Detroit Tigers: Top 10 sluggers in franchise history

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DETROIT- SEPTEMBER 27: A general view of Tiger Stadium prior to the final baseball game played at the 87 year old Tiger Stadium as the Detroit Tigets host the Kansas City Royals on September 27, 1999 in Detroit, Michigan. There was 6,873 games played at the corner of Michigan and Trumbul streets. The Tigers won the game 8-2. (Photo by Ezra Shaw/Gettyimages)
DETROIT- SEPTEMBER 27: A general view of Tiger Stadium prior to the final baseball game played at the 87 year old Tiger Stadium as the Detroit Tigets host the Kansas City Royals on September 27, 1999 in Detroit, Michigan. There was 6,873 games played at the corner of Michigan and Trumbul streets. The Tigers won the game 8-2. (Photo by Ezra Shaw/Gettyimages) /
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KANSAS CITY, MO – SEPTEMBER 27: A baseball sits on the field before the game between the Detroit Tigers and the Kansas City Royals at Kauffman Stadium on September 27, 2017 in Kansas City, Missouri. (Photo by Brian Davidson/Getty Images)
KANSAS CITY, MO – SEPTEMBER 27: A baseball sits on the field before the game between the Detroit Tigers and the Kansas City Royals at Kauffman Stadium on September 27, 2017 in Kansas City, Missouri. (Photo by Brian Davidson/Getty Images) /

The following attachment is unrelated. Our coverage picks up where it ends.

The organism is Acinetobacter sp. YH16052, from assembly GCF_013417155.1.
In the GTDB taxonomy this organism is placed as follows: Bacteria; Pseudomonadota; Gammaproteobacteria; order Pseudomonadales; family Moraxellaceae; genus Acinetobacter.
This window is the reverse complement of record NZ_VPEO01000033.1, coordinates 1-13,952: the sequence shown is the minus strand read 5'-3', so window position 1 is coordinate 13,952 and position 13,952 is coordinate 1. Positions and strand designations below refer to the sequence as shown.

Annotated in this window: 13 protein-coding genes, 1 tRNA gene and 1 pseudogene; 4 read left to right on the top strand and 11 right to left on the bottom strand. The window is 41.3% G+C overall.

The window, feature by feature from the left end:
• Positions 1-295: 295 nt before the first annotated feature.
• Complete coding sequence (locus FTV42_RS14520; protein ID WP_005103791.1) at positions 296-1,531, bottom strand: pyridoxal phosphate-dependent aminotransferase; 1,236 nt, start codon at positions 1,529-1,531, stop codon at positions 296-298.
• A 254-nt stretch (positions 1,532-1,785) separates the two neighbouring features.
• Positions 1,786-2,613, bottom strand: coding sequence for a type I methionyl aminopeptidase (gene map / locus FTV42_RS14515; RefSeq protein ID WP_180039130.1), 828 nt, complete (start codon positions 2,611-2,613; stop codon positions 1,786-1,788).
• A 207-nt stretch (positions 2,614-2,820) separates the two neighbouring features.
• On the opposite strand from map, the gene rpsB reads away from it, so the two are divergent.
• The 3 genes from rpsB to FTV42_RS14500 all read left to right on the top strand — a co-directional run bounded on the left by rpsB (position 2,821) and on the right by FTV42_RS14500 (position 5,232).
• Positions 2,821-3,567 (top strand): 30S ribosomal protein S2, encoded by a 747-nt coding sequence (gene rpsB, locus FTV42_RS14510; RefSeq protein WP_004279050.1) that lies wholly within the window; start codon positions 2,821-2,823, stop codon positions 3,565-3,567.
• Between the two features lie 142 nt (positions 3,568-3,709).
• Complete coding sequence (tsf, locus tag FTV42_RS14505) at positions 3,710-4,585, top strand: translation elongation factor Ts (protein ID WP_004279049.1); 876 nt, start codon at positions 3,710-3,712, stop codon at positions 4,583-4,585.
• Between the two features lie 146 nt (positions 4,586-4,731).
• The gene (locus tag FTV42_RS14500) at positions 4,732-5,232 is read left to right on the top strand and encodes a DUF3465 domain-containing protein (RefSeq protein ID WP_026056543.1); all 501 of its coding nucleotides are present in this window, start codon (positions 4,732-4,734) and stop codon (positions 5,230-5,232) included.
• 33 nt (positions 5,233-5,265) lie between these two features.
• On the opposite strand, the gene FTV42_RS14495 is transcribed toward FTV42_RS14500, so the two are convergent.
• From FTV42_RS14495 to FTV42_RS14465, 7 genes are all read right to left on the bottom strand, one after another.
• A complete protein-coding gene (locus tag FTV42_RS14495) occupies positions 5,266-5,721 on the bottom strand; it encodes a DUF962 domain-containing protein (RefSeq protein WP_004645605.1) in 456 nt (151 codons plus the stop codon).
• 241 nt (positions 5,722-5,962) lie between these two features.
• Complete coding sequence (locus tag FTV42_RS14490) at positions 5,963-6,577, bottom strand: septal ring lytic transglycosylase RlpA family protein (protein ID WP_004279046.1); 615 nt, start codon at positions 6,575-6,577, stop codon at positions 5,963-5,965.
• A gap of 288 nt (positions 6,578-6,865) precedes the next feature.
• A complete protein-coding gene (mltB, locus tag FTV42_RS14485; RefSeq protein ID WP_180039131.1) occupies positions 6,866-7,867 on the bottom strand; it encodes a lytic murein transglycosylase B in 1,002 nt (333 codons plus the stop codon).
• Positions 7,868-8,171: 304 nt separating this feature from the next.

Bill Freehan spent his fifteen-year career with the Detroit Tigers and was arguably one of the greatest catchers in team history.

Freehan was an 11-time All-Star and five-time Gold Glove winner for the Olde English D. Over his career he posted a .262/.340/.412 slash line and hit exactly 200 home runs. Those 200 dingers put him at number ten on the greatest sluggers in Tigers history.

A native of Detroit, Freehan went to the University of Michigan where he set the Big-Ten all-time batting mark of .585. He signed with the Tigers in 1961 and didn’t break into the bigs full-time until 1963. When the Tiger’s signed him, they gave him a $125,000 signing bonus. However, he made a deal with his dad that he didn’t get the bonus until he finished his degree.

Freehan also took part in one of the most memorable moments in World Series history. He blocked the home plate as Lou Brock was arriving to try and score. Freehan tagged him in the final out of Game 7. SABR’s Bio project gives a perfect quote of the play:

"“What makes [Freehan] so extraordinary is that he plants his two big feet firmly in the ground, doesn’t bother giving the base runner barreling down on him from third base so much as a sidelong glance and plain refuses to budge even when said base runner hits him at midship like a torpedo. “"

SABR’s bio project also notes that in 1968 Freehan caught 155 games include all seven games in the World Series.  Freehan is just behind Lance Parrish on this list. Many Tigers fans remember Parrish as being a member of the ’84 Bless You Boys. Parrish takes the number nine spot coming in with 212 home runs.

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